Recommended by Ricochet Members Created with Sketch. Communist China Gets a Lesson in Free Markets

 

But do they understand that the effects of their policy are due to the operation of a (relatively) free market? Here is a quote from an article in the Wall Street Journal, titled “Tesla says China output hits target.”

…in China, electric-vehicle sales in the country have been cooling rapidly since the government reduced most subsidies at the end of June.

Sales of alternative-energy vehicles dropped for the fifth consecutive month in November, down 44% to 95,000 vehicles. The remaining national subsidies are set to be eliminated by the end of 2020.

This effect has been noted in the United States also, where when sales of electric vehicles hit a certain quantity, government subsidies (in the US, tax credits) start to disappear. And, predictably, fewer are sold after this.

I wonder how many electric vehicles would be sold if there were no government subsidies from the start.

Published in Economics
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There are 4 comments.

  1. Ray Kujawa Coolidge

    At 12:10 in this video about Shenzhen (“City of the Future”) published in 2017, buyers of electric cars in China did receive subsidies the equivalent of $4,300 and $5,000 from the national and the city governments respectively.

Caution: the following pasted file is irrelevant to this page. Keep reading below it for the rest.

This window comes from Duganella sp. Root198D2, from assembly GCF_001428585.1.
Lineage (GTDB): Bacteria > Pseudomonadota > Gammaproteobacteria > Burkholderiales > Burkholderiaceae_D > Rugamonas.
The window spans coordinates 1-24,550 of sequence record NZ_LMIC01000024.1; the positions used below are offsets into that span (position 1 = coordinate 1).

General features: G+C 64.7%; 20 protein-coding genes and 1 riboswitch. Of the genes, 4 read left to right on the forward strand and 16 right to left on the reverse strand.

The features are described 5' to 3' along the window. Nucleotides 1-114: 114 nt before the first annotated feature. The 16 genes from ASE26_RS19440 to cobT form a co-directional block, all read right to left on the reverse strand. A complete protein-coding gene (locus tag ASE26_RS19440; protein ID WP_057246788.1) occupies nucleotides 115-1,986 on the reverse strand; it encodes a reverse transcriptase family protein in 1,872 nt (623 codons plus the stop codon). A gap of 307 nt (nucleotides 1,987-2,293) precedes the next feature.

• #1
    • January 5, 2020, at 2:41 PM PST
    • 2 likes
  2. Phil Turmel Coolidge

    RushBabe49: I wonder how many electric vehicles would be sold if there were no government subsidies from the start.

    Not a whole lot.

    • #2
    • January 5, 2020, at 3:20 PM PST
    • 4 likes
  3. DonG (skeptic) Coolidge

    RushBabe49: I wonder how many electric vehicles would be sold if there were no government subsidies from the start.

    It is not a market decision, but a government quota system that is pushing EVs. If you want to drive a car in a big city in China, then electric will enable you to hit the road much faster.

     

    Like Zhang, fellow Beijinger Li Fang was persuaded to buy an EV by the near impossible odds in the public lottery for license plates for petrol vehicles. At least 2.72 million people are registered in the lottery competing for just 90,000 licenses. Li had taken part since the lottery’s 2011 launch, but with no luck. “So I had no choice but to look at an EV,” she told a low carbon seminar in August.

    By contrast, EV licenses are not awarded by lottery but through queuing. However, as the EV market becomes more established, it too is facing license plate scarcity. An annual quota of 51,000 private car licenses (excluding taxis, trucks and government cars, etc.) was exhausted in August, leaving 4,644 applicants having to wait until 2017.

    Beijing’s 2016 quota for EVs was 40% of its total new car license plate quota. This is likely to increase, with further cuts due in the quota for traditional-fuel vehicles, and EV buyers anxious to purchase before expected reductions in subsidies happen for domestically produced EVs.

    • #3
    • January 5, 2020, at 3:21 PM PST
    • 5 likes
  4. RushBabe49 Thatcher
    RushBabe49

    Proves my point, thanks @dong. Most folks would not drive an “alternative-fuel” vehicle without government demanding it. I resent the government, which should be my “servant” (you know, that “consent of the governed” thing), becomes my master, and dictates to me what vehicle I will drive.

    • #4
    • January 5, 2020, at 3:25 PM PST
    • 7 likes